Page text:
begins with exothermic decomposition of ammonium nitrate(V) and pyrolysis
of flammable component. Then products of the above reactions start to react
with each other. Aluminized ANFO is a specific mining explosive because it
contains two flammable components, oil and aluminum powder. Research on
definition of detonation parameters of aluminized ANFO is also available in
papers [1-4, 7, 8, 10]. This work is the continuation of the research which was
carried out by the Military University of Technology in Warsaw and different
scientific and industrial institutions. The goal of this study was twofold: 1 to
define the influence of aluminum powder addition on the composition of toxic
gases released after explosion, and 2 to define the power performance of ANFO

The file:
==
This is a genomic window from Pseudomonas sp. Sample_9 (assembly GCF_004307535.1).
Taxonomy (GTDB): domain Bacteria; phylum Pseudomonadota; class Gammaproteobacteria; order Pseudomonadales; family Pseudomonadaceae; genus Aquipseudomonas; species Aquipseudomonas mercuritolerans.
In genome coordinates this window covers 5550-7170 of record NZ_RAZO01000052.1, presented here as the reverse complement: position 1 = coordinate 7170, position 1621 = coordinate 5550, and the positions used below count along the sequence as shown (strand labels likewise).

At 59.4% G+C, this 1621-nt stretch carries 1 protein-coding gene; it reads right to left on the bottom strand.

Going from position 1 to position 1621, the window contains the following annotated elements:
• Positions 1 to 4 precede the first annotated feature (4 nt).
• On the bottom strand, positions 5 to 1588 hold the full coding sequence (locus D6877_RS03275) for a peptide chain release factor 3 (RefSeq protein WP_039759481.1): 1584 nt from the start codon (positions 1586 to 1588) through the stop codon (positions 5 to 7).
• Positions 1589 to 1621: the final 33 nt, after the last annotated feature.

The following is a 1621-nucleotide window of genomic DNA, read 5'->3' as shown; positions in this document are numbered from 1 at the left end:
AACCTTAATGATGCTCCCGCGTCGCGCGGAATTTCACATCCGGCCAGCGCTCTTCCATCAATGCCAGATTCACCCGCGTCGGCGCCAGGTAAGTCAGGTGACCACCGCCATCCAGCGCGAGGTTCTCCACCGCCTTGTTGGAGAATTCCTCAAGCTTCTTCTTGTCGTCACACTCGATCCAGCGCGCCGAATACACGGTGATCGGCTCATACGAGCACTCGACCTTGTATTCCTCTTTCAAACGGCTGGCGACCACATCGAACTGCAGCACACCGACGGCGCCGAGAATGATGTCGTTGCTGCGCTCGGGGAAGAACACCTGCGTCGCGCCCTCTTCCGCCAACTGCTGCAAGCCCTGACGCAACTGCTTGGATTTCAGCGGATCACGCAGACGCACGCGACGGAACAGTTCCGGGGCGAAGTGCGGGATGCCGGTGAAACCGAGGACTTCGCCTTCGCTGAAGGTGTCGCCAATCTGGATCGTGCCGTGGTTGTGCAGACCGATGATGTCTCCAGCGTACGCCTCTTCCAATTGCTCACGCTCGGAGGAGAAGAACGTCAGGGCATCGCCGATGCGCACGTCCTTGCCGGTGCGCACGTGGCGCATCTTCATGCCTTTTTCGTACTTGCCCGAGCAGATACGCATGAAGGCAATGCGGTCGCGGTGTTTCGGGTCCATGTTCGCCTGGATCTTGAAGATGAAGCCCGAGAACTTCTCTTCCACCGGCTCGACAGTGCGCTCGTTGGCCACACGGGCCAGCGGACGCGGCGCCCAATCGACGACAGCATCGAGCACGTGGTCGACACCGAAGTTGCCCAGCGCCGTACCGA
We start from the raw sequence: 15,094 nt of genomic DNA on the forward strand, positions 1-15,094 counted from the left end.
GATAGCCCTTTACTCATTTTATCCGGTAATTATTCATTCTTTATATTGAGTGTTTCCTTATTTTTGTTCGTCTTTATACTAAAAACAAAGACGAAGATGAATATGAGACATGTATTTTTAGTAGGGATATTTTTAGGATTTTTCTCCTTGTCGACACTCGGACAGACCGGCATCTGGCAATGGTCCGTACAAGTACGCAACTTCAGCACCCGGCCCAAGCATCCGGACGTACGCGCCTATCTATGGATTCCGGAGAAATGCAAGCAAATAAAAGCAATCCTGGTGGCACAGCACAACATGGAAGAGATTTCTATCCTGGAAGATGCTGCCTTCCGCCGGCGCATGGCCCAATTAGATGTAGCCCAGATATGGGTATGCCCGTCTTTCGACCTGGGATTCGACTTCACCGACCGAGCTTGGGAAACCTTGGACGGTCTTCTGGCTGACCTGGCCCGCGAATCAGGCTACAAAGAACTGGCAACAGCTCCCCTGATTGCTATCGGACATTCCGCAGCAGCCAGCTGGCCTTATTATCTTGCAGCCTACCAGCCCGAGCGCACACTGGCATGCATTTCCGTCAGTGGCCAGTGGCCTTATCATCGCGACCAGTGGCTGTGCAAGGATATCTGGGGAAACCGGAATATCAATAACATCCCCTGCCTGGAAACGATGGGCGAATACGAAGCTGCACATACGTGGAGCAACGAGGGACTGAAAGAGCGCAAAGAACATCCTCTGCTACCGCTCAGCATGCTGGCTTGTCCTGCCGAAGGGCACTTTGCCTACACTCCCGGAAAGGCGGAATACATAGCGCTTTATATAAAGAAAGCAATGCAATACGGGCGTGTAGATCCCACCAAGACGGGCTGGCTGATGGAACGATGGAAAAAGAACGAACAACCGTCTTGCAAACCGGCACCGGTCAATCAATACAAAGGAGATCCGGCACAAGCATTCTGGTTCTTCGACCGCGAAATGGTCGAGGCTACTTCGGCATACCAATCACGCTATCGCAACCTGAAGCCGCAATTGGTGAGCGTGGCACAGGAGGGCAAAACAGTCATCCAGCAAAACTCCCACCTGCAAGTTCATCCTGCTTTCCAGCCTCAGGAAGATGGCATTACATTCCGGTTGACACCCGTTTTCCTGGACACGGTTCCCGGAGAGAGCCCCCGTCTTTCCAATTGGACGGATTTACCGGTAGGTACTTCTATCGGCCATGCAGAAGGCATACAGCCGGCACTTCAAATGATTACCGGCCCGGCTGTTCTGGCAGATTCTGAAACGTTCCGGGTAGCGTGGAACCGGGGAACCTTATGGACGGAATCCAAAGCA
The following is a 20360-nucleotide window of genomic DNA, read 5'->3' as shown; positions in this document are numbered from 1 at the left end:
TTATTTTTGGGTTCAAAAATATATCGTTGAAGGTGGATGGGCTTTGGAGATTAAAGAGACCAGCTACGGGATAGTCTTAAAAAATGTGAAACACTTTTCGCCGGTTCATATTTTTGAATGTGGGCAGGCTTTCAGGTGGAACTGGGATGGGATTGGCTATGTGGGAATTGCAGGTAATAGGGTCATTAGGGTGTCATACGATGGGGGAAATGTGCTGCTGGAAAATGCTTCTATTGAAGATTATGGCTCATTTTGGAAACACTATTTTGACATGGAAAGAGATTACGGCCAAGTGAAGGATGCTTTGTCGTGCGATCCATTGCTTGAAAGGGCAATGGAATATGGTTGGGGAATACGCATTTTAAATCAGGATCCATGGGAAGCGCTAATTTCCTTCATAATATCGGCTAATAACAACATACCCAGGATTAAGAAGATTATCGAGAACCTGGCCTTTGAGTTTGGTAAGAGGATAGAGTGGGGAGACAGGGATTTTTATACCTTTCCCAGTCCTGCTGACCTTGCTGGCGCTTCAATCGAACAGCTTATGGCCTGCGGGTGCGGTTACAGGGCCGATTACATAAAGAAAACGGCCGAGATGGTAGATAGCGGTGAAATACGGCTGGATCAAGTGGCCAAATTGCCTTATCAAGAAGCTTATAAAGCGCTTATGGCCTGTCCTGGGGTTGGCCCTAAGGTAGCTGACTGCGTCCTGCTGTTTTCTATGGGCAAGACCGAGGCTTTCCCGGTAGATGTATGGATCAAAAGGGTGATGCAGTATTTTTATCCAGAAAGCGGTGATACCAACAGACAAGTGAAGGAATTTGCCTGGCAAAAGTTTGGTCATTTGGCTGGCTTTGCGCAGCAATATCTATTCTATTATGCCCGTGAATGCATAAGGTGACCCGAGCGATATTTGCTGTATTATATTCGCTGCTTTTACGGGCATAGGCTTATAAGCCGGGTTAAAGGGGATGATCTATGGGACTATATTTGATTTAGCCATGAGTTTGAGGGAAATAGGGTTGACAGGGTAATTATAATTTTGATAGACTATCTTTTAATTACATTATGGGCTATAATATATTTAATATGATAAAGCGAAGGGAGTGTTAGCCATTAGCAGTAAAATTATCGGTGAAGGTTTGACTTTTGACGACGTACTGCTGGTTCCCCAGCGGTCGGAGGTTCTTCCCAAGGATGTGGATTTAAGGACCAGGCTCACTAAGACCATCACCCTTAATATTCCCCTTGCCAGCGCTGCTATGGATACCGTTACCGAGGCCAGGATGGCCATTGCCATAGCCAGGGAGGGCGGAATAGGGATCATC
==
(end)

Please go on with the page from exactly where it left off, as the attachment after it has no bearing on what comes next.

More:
containing different amount of aluminum powder.

The tested ANFO contained granulated ammonium nitrate(V) (type Extra,
produced by YARA company), flaked aluminum (produced by Benda-LutzWerke), and FLEX 401 oil. According to Technical Specification, FLEX 401
oil has: kinematics viscosity 4.59 mm2/s at 40 C, density 0.8907 kg/dm3 at
15 C, and the flash point at 124 C. The microstructure of ammonium nitrate(V)
granules was analyzed by means of scanning electron microscope (SEM). The
SEM images presented in Figure 1 illustrate the surface microstructure of a typical
ammonium nitrate(V) granule.

Aluminum Powder Influence on ANFO Detonation Parameters


Figure 1. Surface microstructure of the porous ammonium nitrate granules of

type Extra. The SEM images a)-d) were obtained at magnification
50x, 100x, 100x, and 500 times respectively.
As it can be seen in the SEM images in Figure 1, typical ammonium
nitrate(V) granules have a very regular spherical shape of approximately 1 mm
mean size. A typical granule represents (see Figure 1d)) an agglomerate of
pore-free clusters of a characteristic size of 50 m, spaced from each other